IIMAGINE THAT one gives a lot of leeway when reviewing memoirs — after all, people with remarkworthy lives don’t necessarily have a fine turn of the phrase. And that’s certainly the case with Paul Allen’s Idea Man. Nobel-winning stuff it is not — but the first half is a fun story about the early, mad days of the information revolution. Followed by a second half that seems to be more about how to lose a billion dollars or so every year or so — but more on that later. If you have ever used a PC in your life then this book — or at least the first half — gives you a peek into the madness and hard work that went on behind it all.
Going by the memoir, there have been also two fundamental parts to Allen’s life: Before Billionairehood and After Billionairehood. The real charm is in the first half. This is the rags-to-riches bit in which a middleclass nerd with a liking for gadgets and guitars finds a kindred spirit in an uppermiddle- class nerd called Bill Gates and in which they work dementedly to then luck into the huge firm Microsoft is today. Allen comes off as a nerd with a focus on the now — that great line of code, that great Hendrix guitar lick, that hellacious bug, pulling an allnighter and then running off to watch a NASA rocket take off. Gates comes off as someone with foresight — and the greed — something that Allen sorely lacks. So it’s Bill who negotiates the 50- 50 partnership to 60-40 with a puzzled but accepting Allen and then to 64-36 with an again puzzled but hey-I’mokay- with-it Allen. You get the feeling Microsoft wouldn’t have been as hated as it is today without Gates at the helm. You get the feeling that with Allen at the helm Microsoft would have been very soft — and very micro.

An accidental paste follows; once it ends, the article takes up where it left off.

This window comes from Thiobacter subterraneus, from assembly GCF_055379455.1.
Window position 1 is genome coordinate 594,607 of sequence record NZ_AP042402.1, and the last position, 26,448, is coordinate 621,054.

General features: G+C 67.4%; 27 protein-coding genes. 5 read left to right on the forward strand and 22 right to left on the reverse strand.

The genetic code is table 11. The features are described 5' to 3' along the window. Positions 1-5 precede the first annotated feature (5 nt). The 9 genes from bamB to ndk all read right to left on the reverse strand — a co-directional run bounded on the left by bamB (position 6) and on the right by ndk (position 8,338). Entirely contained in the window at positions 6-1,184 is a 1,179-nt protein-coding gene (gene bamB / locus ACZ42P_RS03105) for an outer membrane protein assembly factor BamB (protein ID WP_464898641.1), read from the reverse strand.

The second part is in some ways about Allen retreating to childhood. There’s him with “Ooh, I love Hendrix,” so let me buy his guitar, and his rights and, heck while I am at it, build a huge centimillion dollar museum to him”. Or with “Oh, I can shoot some baskets, so let me spend $500 million on the Portland Trailblazers basketball team. And hundreds of millions on a football team. And be known as the good guy who kept the team in Seattle.” Allen likes to be liked.
But, Allen also does venture capital (disclosure: one of my investees was funded by Vulcan. Thanks for the money, Paul, but it went down) and interactive content (more disclosure: I’d helped launch those Starwave brands —and they didn’t go far either). Paul the Octopus has his hands in many pocketbooks, but all his own. He funds biomedical research on brain mapping, he funds Burt Rutan’s SpaceShipOne rocket plane, he buys land in Africa, yada yada. This could have been the charming or visionary part but doesn’t seem like more than a boy buying every toy in sight. But, hey, given Gates’ recent write off of $1 billion trying to eradicate disease, maybe Allen knows it’s better to just have fun.
My verdict? On form: chatty with a streak of honesty — if you ignore the “I had a brilliant idea” riffs. On content: tear out the first half, read it carefully. Throw away the rest. Or keep it for when you don’t know what to do with the $20 billion in your bank.
Murthy is the founder of digital brand management firm Pinstorm and founder of venture capital firm Seedfund.
Find him on Twitter @maheshmurthy